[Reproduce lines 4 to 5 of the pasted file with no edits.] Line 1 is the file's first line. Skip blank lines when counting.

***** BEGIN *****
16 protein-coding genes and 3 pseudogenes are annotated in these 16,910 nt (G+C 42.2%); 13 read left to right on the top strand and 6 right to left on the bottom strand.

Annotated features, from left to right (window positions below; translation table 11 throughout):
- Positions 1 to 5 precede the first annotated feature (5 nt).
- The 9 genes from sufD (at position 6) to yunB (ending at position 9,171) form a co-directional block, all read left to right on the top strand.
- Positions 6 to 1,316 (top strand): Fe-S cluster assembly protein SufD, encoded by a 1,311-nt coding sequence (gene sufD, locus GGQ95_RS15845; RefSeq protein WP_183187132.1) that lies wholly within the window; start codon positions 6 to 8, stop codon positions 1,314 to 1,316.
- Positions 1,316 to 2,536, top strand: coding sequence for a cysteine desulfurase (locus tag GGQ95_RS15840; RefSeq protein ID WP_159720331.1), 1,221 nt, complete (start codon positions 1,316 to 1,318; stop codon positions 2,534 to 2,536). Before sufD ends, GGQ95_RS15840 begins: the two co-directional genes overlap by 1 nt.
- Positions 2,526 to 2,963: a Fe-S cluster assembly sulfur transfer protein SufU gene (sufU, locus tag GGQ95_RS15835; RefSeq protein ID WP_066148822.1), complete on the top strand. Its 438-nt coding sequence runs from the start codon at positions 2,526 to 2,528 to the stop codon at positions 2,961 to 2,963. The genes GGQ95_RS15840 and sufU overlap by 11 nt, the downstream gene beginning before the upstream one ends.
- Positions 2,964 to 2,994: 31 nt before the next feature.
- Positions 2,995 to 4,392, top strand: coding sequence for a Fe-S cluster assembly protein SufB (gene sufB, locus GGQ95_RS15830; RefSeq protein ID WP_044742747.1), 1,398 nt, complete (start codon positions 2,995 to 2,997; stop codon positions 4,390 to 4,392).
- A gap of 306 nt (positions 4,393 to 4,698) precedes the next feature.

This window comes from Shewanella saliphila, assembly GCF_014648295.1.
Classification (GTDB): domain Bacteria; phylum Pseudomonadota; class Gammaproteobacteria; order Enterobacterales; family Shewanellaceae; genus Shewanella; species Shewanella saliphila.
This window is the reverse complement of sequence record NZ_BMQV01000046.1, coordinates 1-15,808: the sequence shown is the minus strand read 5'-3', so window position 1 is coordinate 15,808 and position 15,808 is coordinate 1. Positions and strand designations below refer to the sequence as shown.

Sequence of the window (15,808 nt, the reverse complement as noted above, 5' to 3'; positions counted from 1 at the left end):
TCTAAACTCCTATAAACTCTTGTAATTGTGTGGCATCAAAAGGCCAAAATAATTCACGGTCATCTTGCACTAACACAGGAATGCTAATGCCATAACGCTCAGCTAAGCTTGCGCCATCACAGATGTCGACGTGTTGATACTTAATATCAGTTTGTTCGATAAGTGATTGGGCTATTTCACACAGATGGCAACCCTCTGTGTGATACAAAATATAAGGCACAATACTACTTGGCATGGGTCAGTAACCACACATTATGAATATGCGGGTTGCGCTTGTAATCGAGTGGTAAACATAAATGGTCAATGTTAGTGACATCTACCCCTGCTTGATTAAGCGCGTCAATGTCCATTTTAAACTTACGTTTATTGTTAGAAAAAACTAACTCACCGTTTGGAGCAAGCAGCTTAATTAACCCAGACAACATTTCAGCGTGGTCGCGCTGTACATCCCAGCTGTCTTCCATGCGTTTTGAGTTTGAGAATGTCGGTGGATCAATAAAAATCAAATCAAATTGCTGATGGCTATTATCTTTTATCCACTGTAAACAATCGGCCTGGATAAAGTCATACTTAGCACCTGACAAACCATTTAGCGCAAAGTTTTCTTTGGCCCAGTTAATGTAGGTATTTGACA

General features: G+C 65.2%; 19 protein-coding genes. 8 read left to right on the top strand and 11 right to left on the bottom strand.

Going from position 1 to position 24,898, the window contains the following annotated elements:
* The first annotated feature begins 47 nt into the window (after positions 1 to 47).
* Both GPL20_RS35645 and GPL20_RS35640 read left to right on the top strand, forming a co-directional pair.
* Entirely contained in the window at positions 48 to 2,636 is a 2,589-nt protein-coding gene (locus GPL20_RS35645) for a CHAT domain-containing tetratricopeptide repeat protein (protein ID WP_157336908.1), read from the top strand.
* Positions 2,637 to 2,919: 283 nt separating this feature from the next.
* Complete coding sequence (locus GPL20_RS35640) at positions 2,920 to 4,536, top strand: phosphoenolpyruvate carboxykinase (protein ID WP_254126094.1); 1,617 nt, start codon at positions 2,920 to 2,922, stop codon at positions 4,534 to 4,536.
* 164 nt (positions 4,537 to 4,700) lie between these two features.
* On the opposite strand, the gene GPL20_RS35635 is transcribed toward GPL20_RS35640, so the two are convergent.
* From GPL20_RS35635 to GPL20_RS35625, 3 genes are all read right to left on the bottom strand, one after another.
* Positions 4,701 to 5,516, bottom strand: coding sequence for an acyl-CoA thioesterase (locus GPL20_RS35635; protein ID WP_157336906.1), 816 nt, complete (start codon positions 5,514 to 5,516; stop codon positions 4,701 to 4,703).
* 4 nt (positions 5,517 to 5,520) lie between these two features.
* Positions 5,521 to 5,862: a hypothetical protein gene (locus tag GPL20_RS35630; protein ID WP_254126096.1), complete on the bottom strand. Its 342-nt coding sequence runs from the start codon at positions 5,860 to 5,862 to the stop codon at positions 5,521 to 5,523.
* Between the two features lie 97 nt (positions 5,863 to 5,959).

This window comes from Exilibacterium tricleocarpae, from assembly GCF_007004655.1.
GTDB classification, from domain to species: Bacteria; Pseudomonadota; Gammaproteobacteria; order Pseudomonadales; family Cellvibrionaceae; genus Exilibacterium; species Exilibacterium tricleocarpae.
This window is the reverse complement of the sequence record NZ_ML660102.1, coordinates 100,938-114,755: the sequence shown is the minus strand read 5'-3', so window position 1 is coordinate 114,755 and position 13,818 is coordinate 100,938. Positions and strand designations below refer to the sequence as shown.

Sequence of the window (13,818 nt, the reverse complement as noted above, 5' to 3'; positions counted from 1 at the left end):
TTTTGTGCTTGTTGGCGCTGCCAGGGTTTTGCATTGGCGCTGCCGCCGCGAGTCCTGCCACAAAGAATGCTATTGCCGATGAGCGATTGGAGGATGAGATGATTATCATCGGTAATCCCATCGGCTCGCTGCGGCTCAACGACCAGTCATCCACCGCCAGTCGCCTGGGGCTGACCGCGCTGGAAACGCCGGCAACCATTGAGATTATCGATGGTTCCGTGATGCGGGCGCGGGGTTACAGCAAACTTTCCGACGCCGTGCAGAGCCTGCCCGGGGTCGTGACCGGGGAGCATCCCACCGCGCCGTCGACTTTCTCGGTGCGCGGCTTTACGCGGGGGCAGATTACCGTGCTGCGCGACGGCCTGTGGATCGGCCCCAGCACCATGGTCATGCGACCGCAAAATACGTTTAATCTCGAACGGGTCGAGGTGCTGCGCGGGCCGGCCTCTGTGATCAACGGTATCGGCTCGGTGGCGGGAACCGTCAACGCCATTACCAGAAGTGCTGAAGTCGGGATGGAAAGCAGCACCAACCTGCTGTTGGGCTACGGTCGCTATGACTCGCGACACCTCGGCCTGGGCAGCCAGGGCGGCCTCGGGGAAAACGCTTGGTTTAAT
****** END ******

- The 9 genes from sufD (at position 6) to yunB (ending at position 9,171) form a co-directional block, all read left to right on the top strand.
- Positions 6 to 1,316 (top strand): Fe-S cluster assembly protein SufD, encoded by a 1,311-nt coding sequence (gene sufD, locus GGQ95_RS15845; RefSeq protein WP_183187132.1) that lies wholly within the window; start codon positions 6 to 8, stop codon positions 1,314 to 1,316.